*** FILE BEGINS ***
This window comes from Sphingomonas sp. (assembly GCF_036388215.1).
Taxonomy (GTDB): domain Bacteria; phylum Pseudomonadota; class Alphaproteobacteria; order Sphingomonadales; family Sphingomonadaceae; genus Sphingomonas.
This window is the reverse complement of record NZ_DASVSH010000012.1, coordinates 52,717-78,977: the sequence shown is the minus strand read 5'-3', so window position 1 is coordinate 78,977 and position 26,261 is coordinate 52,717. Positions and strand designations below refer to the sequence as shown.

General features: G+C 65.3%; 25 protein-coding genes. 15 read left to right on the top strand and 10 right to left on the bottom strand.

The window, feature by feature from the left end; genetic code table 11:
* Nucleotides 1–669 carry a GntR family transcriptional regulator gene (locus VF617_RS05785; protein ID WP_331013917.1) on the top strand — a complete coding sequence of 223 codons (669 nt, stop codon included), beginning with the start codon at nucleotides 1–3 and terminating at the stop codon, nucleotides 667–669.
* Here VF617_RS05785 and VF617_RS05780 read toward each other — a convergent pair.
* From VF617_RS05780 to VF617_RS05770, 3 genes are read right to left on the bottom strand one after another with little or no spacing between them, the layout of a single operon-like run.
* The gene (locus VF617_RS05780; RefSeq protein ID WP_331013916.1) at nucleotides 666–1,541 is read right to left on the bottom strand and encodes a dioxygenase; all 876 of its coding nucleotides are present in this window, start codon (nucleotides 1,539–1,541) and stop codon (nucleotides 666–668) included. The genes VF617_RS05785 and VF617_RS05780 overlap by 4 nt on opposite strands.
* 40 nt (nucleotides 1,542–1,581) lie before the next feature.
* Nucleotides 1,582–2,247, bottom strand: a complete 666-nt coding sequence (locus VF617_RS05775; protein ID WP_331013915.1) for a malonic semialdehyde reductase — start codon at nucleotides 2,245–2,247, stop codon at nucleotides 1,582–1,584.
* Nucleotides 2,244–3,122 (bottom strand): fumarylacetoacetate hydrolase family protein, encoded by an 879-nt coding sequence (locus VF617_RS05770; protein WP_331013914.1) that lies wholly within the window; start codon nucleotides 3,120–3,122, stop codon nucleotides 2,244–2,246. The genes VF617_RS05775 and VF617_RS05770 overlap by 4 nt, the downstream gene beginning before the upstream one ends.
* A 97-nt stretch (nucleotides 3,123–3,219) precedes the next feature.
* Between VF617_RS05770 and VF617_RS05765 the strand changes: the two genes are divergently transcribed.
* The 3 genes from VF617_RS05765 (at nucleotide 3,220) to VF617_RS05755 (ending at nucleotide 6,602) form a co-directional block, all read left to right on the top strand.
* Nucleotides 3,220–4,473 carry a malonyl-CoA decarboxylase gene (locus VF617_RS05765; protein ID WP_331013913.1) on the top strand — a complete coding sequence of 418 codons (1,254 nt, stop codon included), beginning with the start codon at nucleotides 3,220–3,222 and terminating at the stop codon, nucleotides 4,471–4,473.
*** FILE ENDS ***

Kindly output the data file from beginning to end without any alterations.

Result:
This window comes from Sphingomonas sp. (assembly GCF_036388215.1).
Taxonomy (GTDB): domain Bacteria; phylum Pseudomonadota; class Alphaproteobacteria; order Sphingomonadales; family Sphingomonadaceae; genus Sphingomonas.
This window is the reverse complement of record NZ_DASVSH010000012.1, coordinates 52,717-78,977: the sequence shown is the minus strand read 5'-3', so window position 1 is coordinate 78,977 and position 26,261 is coordinate 52,717. Positions and strand designations below refer to the sequence as shown.

General features: G+C 65.3%; 25 protein-coding genes. 15 read left to right on the top strand and 10 right to left on the bottom strand.

The window, feature by feature from the left end; genetic code table 11:
* Nucleotides 1–669 carry a GntR family transcriptional regulator gene (locus VF617_RS05785; protein ID WP_331013917.1) on the top strand — a complete coding sequence of 223 codons (669 nt, stop codon included), beginning with the start codon at nucleotides 1–3 and terminating at the stop codon, nucleotides 667–669.
* Here VF617_RS05785 and VF617_RS05780 read toward each other — a convergent pair.
* From VF617_RS05780 to VF617_RS05770, 3 genes are read right to left on the bottom strand one after another with little or no spacing between them, the layout of a single operon-like run.
* The gene (locus VF617_RS05780; RefSeq protein ID WP_331013916.1) at nucleotides 666–1,541 is read right to left on the bottom strand and encodes a dioxygenase; all 876 of its coding nucleotides are present in this window, start codon (nucleotides 1,539–1,541) and stop codon (nucleotides 666–668) included. The genes VF617_RS05785 and VF617_RS05780 overlap by 4 nt on opposite strands.
* 40 nt (nucleotides 1,542–1,581) lie before the next feature.
* Nucleotides 1,582–2,247, bottom strand: a complete 666-nt coding sequence (locus VF617_RS05775; protein ID WP_331013915.1) for a malonic semialdehyde reductase — start codon at nucleotides 2,245–2,247, stop codon at nucleotides 1,582–1,584.
* Nucleotides 2,244–3,122 (bottom strand): fumarylacetoacetate hydrolase family protein, encoded by an 879-nt coding sequence (locus VF617_RS05770; protein WP_331013914.1) that lies wholly within the window; start codon nucleotides 3,120–3,122, stop codon nucleotides 2,244–2,246. The genes VF617_RS05775 and VF617_RS05770 overlap by 4 nt, the downstream gene beginning before the upstream one ends.
* A 97-nt stretch (nucleotides 3,123–3,219) precedes the next feature.
* Between VF617_RS05770 and VF617_RS05765 the strand changes: the two genes are divergently transcribed.
* The 3 genes from VF617_RS05765 (at nucleotide 3,220) to VF617_RS05755 (ending at nucleotide 6,602) form a co-directional block, all read left to right on the top strand.
* Nucleotides 3,220–4,473 carry a malonyl-CoA decarboxylase gene (locus VF617_RS05765; protein ID WP_331013913.1) on the top strand — a complete coding sequence of 418 codons (1,254 nt, stop codon included), beginning with the start codon at nucleotides 3,220–3,222 and terminating at the stop codon, nucleotides 4,471–4,473.